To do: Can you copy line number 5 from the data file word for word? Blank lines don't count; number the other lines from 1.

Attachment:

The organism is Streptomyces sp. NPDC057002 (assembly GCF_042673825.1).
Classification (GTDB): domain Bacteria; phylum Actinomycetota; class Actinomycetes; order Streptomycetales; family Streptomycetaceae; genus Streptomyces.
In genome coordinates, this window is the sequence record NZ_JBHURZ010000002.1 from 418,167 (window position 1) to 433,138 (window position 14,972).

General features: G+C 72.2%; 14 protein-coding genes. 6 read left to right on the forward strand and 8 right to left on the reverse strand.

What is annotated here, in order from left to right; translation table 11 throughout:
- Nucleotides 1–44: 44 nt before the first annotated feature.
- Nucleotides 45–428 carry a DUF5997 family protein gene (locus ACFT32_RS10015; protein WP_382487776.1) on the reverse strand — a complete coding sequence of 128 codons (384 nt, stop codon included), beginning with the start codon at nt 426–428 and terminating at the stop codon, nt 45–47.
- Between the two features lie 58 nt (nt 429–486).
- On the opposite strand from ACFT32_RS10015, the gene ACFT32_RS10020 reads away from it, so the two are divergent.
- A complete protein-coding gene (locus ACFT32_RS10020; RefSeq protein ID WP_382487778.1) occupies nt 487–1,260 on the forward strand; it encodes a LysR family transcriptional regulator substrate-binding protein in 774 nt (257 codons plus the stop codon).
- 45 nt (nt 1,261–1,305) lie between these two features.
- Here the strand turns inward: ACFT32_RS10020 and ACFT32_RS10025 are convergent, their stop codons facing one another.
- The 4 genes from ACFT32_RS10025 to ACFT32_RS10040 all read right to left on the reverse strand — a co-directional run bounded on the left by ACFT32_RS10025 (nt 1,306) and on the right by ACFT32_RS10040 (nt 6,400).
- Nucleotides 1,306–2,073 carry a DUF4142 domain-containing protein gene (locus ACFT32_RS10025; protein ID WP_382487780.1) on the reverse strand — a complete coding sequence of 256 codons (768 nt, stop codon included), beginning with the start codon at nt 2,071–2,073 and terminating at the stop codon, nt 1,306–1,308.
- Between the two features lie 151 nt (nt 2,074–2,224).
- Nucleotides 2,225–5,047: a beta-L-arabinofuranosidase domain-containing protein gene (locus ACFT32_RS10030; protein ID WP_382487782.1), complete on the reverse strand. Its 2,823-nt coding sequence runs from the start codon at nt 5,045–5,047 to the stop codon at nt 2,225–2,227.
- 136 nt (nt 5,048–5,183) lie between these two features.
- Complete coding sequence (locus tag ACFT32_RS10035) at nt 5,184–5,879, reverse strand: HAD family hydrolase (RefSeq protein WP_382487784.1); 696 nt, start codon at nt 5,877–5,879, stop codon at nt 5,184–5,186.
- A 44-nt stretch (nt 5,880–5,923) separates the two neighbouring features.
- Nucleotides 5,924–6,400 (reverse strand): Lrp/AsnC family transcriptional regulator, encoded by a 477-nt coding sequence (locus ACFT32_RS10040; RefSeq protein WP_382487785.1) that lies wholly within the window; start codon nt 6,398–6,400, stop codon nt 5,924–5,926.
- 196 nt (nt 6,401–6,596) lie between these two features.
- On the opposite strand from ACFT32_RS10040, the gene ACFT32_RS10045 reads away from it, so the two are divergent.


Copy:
What is annotated here, in order from left to right; translation table 11 throughout: